The episode unpacks the evidence around whether a UBI could change the way we value work and what that could mean for gender equality and workers’ bargaining power. It also looks at how arguments for and against the UBI play out across the political spectrum.
In the second episode, the discussants reflect on the ways UBI fits in with social protection systems. The truth is that despite many pilots and trials in countries as diverse as Kenya, Canada, and Finland, no country has managed to implement a full UBI. Drawing from these experiences, we address what is commonly the number one objection to making UBI a reality – namely, cost. More specifically, we delve into aspects of affordability (How can countries finance it? How generous should it be?), equity (How to address specific deficits?), and, ultimately, its feasibility (Can it ever be achieved?).
The discussants for both episodes are:
- Francesca Bastagli, Director of the Equity and Social Policy program and Principal Research Fellow at ODI.
- Jurgen De Wispelaere, Assistant Professor at the Stockholm School of Economics in Riga and Adjunct Professor in Philosophy of Social Policy at Tampere University
Unconditional basic income continues to be a subject of lively debate – both in academia and in the public and political spheres. From a philosophical and social science perspective, the questions it raises are: Would such an income increase our individual freedom? What impact would it have on fundamental forms of social esteem? And could it be consistent with notions of justice based on reciprocity? These systematic questions will be discussed at the conference, taking into account relevant historical and theoretical developments.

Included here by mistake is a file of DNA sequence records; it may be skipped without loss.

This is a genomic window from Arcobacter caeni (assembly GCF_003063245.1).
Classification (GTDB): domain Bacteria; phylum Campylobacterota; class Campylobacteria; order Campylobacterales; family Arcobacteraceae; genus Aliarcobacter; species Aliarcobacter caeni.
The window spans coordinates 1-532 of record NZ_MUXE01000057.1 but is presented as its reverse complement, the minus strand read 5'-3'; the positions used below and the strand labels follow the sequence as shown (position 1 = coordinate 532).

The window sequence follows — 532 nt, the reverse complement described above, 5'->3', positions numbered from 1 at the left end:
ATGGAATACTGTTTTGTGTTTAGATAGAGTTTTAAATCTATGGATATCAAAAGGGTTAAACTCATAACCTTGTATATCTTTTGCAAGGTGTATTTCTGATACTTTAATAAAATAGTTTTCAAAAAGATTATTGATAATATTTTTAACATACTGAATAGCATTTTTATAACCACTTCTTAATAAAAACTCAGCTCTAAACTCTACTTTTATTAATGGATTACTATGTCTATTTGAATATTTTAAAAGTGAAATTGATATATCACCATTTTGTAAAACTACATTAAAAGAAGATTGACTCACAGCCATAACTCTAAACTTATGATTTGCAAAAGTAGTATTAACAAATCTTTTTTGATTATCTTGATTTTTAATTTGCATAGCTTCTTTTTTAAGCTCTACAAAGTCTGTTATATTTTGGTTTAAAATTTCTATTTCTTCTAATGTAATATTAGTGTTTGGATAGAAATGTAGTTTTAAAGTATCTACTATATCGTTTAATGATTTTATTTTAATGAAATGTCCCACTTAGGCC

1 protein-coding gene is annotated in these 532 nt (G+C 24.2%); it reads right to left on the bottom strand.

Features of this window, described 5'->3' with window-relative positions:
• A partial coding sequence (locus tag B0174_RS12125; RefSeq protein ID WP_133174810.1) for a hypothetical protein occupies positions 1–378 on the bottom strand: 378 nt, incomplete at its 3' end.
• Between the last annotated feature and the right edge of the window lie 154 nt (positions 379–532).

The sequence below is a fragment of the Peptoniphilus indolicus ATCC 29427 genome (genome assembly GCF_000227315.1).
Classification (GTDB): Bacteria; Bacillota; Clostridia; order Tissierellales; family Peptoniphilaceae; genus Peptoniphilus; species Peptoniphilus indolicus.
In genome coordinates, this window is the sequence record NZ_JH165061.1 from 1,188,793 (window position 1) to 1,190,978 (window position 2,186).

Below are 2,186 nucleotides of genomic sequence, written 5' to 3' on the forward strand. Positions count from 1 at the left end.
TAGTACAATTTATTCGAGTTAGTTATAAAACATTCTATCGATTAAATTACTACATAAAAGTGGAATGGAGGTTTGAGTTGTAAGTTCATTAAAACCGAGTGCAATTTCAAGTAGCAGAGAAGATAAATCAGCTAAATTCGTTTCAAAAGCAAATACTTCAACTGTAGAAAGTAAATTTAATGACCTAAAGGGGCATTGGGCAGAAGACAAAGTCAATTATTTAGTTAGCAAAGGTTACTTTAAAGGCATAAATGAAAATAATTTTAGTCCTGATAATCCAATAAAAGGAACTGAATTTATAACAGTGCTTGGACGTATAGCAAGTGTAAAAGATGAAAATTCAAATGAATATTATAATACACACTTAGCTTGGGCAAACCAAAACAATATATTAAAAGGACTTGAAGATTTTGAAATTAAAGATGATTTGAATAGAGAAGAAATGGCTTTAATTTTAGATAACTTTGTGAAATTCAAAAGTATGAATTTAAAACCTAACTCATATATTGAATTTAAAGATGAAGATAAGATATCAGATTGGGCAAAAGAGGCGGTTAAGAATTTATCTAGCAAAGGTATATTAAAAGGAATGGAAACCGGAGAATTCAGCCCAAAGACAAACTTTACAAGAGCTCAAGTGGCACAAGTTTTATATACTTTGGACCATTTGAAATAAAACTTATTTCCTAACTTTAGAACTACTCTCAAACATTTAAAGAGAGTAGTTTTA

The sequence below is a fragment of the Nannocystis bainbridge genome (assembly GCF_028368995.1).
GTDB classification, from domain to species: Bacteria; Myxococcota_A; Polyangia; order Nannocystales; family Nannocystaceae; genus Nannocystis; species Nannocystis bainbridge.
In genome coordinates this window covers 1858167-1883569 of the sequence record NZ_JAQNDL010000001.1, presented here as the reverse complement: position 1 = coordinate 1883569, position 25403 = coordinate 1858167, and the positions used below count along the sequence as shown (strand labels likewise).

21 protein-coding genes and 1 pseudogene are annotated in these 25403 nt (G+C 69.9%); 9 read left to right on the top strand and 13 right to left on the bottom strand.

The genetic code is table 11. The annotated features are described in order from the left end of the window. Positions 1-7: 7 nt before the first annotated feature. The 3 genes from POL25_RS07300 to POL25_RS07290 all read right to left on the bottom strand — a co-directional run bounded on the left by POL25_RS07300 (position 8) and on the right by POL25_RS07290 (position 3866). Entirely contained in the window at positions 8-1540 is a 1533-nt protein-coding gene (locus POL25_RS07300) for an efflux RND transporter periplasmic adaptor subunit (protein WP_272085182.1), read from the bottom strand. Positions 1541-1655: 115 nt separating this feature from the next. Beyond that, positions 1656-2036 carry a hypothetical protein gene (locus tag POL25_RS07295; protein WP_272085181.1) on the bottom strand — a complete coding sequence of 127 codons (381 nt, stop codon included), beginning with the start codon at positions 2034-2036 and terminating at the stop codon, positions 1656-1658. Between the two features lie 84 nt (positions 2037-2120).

Conference website: https://www.tu-braunschweig.de/en/philosophie/basic-income
Conference Languages: English and German
Venue: The conference will be held online. Links will be sent after registration.
Registration: Participation in the conference is free. Please register by March 2, 2022 at
March 3, 2022 (all times are CET – UTC+1)
11–11.30 Hans-Christoph Schmidt am Busch, Gottfried Schweiger: Welcome
11.30 –12.40 Matilde Cazzola (Frankfurt am Main): Beyond Poverty and the Coercion of Work: Thomas Spence and the Redistribution of Quarterly Dividends
2–3.10 Silke Bothfeld (Bremen): Eignet sich ein bedingungsloses Grundeinkommen für die nachhaltige Förderung individueller Autonomie? Ein Kommentar aus der Perspektive der Sozialpolitikforschung
3.30–4.40 Jürgen Schupp (Berlin): Das 2021 gestartete Pilotprojekt Grundeinkommen in Deutschland: Zum Stellenwert sozialwissenschaftlicher Feldexperimente
5–6 Philippe Van Parijs (Louvain): Prospects and Challenges for an Unconditional Basic Income: A Conversation with Philippe Van Parijs
March 4, 2022
9.30–10.40 Malcom Torry (London): Basic Income: A Brief History of the Idea
10.50–12 Peter Sloman (Cambridge): Redistribution or Revolution? Basic Income and Radical Politics in Britain, c. 1918-1950
1–2.10 Olavi Kangas (Turku): Possibilities to Plan and Implement Large Scale Social Experiments – Some Lessons from the Finnish Basic Income Experiment
2.10–3 Hans-Christoph Schmidt am Busch, Gottfried Schweiger: Final Discussion and Farewell